I Just Want My Pants Back

Title: I Just Want My Pants Back

Author: David J Rosen

Synopsis: This story takes place in New York, where we follow around Jason Strider in his quest for…something. Jason is your typical college graduate who doesn’t know what he wants and is just killing time until he “figures it out.” He parties too hard and too often and sleeps with inappropriate women. For all intents and purposes, emotionally, he is the male, slacker, pot-smoking version of Meredith Grey.

Things I Have To Say About It: I’m doing it again – the thing where I start to take everything I read personally. It’s not enough just to enjoy the book, I have to analyze and over-analyze it until I start becoming convinced that somehow the author is trying to send me a message. And not in that literature class, symbolic, greater meaning kind of way. I mean in that literal, they wanted to tell me something, but didn’t have my address so they had to publish it in a book and hope I’d read it kind of way. Every book becomes so goddamn relevant and I’m starting to over-identify with my protagonists. If I’m reading the signs correctly (no pun intended), this all means that I’m due for a bout of depression sometime soon.

Of course, maybe if I’m going through this sort of phase, I should stop reading books about genocide and rioting. With this in mind, I put Darfur Diaries back on the shelf and decided to read this book, that my sister sent me for my birthday, instead.

Kat told me it was funny. I guess it might have been if I hadn’t felt that it too accurately mirrored my own life. Not that I’ve deflowered an Orthodox Jew, or been reduced to dressing as a piece of food and handing out fliers to pay the rent, but I do have that typical-of-my-age “I don’t want to commit to something unless I’m sure it’s what I really want,” accompanied by its best friend, “Wait, what do I really want?”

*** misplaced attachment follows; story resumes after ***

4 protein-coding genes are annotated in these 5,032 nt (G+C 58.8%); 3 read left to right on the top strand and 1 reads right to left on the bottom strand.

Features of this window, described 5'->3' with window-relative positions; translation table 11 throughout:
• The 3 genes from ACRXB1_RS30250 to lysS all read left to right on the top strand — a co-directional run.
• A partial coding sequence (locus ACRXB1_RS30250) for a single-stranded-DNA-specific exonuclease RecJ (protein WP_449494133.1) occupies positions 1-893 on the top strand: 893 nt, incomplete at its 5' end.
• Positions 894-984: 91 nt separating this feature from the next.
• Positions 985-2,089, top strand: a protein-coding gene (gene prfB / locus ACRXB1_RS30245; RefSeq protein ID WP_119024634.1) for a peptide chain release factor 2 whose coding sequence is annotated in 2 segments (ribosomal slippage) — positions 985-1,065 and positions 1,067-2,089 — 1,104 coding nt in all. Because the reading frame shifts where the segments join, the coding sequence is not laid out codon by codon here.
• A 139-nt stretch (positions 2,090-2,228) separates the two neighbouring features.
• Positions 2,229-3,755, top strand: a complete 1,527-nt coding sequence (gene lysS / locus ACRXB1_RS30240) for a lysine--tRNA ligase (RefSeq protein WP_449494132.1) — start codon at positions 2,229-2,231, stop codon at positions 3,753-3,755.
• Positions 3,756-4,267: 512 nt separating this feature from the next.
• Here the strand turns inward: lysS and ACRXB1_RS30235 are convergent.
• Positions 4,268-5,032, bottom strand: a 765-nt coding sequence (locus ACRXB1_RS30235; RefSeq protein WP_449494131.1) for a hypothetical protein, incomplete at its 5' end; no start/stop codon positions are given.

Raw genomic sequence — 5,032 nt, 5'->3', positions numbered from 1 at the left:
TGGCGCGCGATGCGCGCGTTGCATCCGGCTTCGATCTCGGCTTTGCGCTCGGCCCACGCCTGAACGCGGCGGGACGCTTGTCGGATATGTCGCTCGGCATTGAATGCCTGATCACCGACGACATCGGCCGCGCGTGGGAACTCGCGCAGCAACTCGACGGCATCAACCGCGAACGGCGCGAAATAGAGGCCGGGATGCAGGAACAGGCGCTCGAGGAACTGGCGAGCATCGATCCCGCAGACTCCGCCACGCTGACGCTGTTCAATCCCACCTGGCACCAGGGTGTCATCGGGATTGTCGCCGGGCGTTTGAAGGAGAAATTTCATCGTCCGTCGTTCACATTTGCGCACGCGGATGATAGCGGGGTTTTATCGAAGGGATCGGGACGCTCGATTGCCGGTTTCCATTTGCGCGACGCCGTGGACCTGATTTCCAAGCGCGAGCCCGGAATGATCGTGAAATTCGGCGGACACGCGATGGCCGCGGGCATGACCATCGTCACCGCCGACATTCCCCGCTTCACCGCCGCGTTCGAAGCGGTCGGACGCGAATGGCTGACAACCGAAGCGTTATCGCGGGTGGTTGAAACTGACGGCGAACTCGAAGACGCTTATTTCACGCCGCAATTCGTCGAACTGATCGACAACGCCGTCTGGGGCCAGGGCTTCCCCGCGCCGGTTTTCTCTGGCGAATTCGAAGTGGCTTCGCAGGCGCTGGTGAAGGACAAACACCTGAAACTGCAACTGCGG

I find that both these mentalities lend themselves to laziness. I mean, lately my ambitions have included things like owning a hammock and finding out when the Grey’s Anatomy premiere is. And then look at my house – I’m a firm believer in the idea that your personal space (home, room, desk, whatever) is reflective of your mental space. Right now I have a stack of dishes in my sink that I only wash when I need one of the dishes in there (and then only that dish). Similarly, I only take my laundry off the line when I want to wear it, and the dress I wore to my friends’ wedding is crumpled in a heap in the corner. I really like that dress, by the way. It’s my only real grown-up cocktail dress – a cute little black number that I picked up in Spain. I’ve only worn it twice – once in Monaco and then to the wedding and both times I ended up with a sore throat afterward. Anyway, a thing of beauty, it now lays discarded, reeking of cigarette smoke, body odor and probably cake. Yes, physical state definitely reflective of mental state.

Anyway, I liked the book. It was a quick read and a good laugh (when I wasn’t taking myself too seriously) and it made me feel American somehow. Sometimes I get a nervous, nauseous feeling – like a preview to the reverse culture shock I’ll be experiencing – when I think about how I don’t have any idea what’s popular in America right now. Not that I was ever that in-tune before, but now I’m pretty sure I would get my ass handed to me by a four year old in a pop culture trivia game. So it was nice to read something by an American author, about an American experience plaguing the recently graduated from college. Even if I have no idea what heights Britney has reached on the trash-o-meter (although, I did see pictures of her “comeback” online), or which continent Angelina’s latest kid is from, I’ll still have the wandering, angst-y intellectual niche to fall back into.

Thank God, right?

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